Sometimes we get stuff in the mail that is too good (well,... Enter Now
Listen up: Fresno Folklore Records
Here’s a research project for you. Start a list of your favorite local bands and musicians. Then, go back some. Do a bit of digging and try to come up with everyone who’s made an impact on Fresno’s music scene, big or small. There’s no rush. This is going to take awhile, and at the end, there will be plenty of guys who got left off, because the city has never been short on musical talent.
“Everyone thinks it’s elsewhere, but it’s here,” says Tom Walzem, who plays guitar in The Neptunes and does graphic and design work for Fresno Folklore Records, a nonprofit record label started by Steve Ono with a $6,000 grant from the Fresno Arts Council.
The city has a rich musical history — and a vibrant current scene — but no real cohesive identity, Walzem says. It’s something the label is seeking to change.
If starting a record company sounds a bit counter intuitive in the digital age, think of Fresno Folklore Records as a musicians incubator, a resource for locals looking to record and a clearing house of information on how to market the product once it’s done. Frank Giordano serves as the label's audio engineer for recordings, but also offers video production — multi-camera, high definition — as well as CD and DVD duplication and digital downloads, all on the cheap.
This won’t be some uber-production facility. The recording philosophy is documentarian. Just set up some mics and get to it. Overdubs are discouraged.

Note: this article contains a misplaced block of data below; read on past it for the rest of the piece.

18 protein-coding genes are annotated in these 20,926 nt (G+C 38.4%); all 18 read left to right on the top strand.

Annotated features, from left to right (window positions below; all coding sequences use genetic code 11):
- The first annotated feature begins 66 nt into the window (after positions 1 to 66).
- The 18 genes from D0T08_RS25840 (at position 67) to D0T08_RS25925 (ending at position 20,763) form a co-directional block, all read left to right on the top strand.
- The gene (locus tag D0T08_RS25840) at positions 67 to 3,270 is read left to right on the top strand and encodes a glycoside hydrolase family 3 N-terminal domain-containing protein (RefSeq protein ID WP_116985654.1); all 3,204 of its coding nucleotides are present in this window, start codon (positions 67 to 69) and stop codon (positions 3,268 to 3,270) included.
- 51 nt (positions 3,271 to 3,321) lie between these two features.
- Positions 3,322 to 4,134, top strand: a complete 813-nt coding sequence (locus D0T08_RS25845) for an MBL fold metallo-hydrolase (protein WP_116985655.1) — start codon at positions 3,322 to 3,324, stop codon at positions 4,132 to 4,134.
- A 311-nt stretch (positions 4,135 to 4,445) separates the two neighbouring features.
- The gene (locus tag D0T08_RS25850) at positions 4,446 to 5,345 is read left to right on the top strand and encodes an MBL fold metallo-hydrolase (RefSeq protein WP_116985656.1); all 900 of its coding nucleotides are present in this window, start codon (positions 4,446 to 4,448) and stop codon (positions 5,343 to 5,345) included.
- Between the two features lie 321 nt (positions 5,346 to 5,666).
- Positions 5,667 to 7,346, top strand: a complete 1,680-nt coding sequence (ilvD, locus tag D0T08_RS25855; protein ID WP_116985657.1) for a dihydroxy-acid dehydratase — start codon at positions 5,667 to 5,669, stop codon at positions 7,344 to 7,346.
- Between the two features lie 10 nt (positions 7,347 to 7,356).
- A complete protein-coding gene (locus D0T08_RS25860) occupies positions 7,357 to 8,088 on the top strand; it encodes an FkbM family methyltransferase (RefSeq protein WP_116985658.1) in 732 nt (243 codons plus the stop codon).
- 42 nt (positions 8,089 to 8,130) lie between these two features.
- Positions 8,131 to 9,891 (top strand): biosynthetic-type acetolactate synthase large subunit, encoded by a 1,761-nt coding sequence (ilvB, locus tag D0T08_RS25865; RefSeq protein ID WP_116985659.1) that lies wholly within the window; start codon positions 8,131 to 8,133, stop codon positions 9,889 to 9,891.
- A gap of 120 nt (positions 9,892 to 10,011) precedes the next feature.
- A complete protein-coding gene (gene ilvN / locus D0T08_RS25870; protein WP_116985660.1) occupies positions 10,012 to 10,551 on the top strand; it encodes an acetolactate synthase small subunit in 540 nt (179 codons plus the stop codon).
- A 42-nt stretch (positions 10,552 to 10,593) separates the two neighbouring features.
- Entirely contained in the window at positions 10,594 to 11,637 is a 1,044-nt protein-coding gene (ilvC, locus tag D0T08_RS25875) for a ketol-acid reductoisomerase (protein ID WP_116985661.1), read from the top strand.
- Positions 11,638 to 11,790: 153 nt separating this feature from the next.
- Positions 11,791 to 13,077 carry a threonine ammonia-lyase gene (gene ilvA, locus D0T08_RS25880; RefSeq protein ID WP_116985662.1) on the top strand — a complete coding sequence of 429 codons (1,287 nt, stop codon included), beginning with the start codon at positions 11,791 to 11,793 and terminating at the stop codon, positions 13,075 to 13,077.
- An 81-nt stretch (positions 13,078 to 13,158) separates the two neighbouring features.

“We interested in getting a performance,” says Ono, who serves as the label's videographer and producer.
The label is also interested in locating, preserving and releasing existing performances through the The Central Valley Media Restoration Project. There are old tapes and vinyl, video and Super 8 concert footage just sitting around in someone’s garage. Ono knows this because he has more than a few himself. The label is looking to collect those, along with information and stories about the bands and musicians on them. Ono is currently working to restore the Atomic Antics Show, which was shot at the Wild Blue Yonder around 1986. It should be released on DVD in the next few months.
None of this is anything that people couldn’t do if they wanted to, Ono says. But for whatever reason, they don’t. In fact, the idea of Fresno Folklore Records came about because Ono was tired of going online to look at local videos and finding stuff that looked sub par. Or, not being able to find local videoa at all. Which is a shame, he says, with the talent pool Fresno has.
“This crew is God awful good,” he says. “These acts can go toe-to-toe with any acts on the planet.”